General Mills: A stock that seems (lucky) charmed

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General Mills (GIS) reported that its fourth-quarter net sales increased by 5 percent, leading to a net income increase of almost 100 percent. In the last year, net income per share has jumped from 53 cents to $1.07, and adjusted earnings have gone from 73 cents per share to 86 cents per share. In the same period, total income went from $185.2 million to $358.8 million and sales jumped from $3.47 billion to $3.65 billion.

It's not hard to see how General Mills is benefitting from the recession. Although it is probably most famous for its breakfast cereals, the company's brands cover an array of home cooking options. From instant cooking standbys like Hamburger Helper or Betty Crocker to more traditional ingredients like Gold Medal flour, the company is poised to take advantage of every aspect of the trend toward home cooking.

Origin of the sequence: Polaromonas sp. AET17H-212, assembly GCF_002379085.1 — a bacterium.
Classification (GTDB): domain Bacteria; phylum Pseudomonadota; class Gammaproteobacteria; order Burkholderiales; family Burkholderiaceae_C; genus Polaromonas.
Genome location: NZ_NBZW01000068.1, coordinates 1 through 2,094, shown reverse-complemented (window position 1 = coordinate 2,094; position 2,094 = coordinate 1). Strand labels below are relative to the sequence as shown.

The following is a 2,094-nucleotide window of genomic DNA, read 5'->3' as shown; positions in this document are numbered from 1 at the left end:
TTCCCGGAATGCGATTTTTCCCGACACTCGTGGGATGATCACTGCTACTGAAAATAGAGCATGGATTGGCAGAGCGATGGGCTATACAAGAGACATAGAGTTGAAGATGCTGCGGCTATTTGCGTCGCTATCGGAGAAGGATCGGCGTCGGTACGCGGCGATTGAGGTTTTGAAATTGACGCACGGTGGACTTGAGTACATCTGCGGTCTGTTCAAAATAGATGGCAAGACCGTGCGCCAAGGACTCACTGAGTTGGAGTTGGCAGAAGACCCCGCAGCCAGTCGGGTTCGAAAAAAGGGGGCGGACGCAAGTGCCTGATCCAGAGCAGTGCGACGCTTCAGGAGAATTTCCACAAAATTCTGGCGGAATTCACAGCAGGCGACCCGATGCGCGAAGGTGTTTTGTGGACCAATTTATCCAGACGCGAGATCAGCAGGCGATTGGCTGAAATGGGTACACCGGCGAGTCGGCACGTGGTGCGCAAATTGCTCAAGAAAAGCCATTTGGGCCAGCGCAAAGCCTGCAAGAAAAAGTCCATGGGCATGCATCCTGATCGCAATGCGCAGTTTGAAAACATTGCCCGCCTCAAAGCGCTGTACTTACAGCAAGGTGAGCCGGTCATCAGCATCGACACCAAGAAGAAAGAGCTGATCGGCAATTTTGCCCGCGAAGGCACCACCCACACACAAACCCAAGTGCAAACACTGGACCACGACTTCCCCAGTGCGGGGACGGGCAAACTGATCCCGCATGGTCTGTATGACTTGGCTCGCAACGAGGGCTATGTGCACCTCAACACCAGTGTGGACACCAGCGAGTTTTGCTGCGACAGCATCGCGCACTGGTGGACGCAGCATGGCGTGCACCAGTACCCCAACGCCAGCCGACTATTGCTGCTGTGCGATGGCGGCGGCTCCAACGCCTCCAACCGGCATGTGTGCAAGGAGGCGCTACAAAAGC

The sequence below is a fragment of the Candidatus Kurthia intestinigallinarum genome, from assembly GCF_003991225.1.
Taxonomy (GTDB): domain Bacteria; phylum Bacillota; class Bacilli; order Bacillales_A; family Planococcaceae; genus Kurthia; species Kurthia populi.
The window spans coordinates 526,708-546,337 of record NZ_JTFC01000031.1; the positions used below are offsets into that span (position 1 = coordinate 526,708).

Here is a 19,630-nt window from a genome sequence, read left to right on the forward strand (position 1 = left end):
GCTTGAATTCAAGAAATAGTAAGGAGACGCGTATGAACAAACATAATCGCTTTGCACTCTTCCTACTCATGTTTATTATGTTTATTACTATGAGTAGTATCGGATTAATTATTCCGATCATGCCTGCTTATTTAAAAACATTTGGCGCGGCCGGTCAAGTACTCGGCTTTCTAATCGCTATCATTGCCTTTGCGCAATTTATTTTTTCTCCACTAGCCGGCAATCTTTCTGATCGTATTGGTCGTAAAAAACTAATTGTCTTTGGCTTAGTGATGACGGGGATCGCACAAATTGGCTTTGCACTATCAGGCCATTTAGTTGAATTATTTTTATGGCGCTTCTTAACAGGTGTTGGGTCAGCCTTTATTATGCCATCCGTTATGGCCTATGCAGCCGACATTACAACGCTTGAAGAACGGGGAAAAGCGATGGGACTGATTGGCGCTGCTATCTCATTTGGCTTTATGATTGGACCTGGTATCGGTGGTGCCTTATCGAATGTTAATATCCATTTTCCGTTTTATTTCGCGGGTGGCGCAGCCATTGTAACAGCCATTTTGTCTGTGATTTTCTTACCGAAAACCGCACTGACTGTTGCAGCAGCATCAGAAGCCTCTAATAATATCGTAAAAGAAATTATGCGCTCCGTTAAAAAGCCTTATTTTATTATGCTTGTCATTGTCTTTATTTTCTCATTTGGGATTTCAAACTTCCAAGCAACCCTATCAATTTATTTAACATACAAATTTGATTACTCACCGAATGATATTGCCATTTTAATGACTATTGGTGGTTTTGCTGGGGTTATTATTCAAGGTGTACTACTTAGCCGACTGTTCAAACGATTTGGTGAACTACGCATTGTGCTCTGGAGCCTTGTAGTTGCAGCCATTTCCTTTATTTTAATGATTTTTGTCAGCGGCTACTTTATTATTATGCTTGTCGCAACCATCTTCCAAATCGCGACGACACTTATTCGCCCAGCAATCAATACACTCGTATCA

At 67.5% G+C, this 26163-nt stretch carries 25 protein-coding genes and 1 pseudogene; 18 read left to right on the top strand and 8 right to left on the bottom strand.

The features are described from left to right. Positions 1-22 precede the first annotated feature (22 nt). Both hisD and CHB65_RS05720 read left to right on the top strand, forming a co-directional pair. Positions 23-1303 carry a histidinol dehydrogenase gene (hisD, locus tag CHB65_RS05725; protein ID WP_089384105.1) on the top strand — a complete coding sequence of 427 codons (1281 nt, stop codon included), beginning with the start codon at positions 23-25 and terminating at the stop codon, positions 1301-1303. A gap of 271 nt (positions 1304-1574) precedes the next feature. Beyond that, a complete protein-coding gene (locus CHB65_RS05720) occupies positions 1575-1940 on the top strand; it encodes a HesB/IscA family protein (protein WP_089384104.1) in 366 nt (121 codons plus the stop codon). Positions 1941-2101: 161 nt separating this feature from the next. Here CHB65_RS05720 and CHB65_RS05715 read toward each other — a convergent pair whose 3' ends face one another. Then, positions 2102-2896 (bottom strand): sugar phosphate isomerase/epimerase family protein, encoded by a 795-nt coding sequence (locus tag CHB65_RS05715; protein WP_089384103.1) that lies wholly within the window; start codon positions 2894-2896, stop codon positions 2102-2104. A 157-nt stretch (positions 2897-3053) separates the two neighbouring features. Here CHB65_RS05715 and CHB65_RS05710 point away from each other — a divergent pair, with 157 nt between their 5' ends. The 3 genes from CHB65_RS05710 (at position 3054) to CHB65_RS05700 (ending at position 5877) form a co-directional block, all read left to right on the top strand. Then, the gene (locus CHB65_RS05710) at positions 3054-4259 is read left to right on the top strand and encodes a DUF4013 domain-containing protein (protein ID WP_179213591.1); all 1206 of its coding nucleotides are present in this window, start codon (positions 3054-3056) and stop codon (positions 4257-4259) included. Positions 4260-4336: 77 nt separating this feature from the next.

Further, organic choices like Cascadian Farms and Muir Glen and upscale brands like Haagen Dazs put it in a position to court aspirational and health-conscious consumers. Even in its core area, cereals, General Mills runs the gamut from healthier options like Cheerios and Chex to some of the highest sugar products on the market, like the famed "monster" cereals.

What this means is that the company is prepared to benefit from every level of recessionary cooking. Former restaurant goers who crave ease can use the company's prepared foods, while families that are looking to economize can use its base ingredients. What's more, with its considerable stable of comforting brands, the company should benefit from consumer unease and the move toward the familiar.

With this in mind, General Mills is predicting that its adjusted 2010 net will rise by 6-7 percent, from $3.98 per share to as much as $4.25. While not record-breaking, this represents an impressive growth outlook, given the current economic situation.

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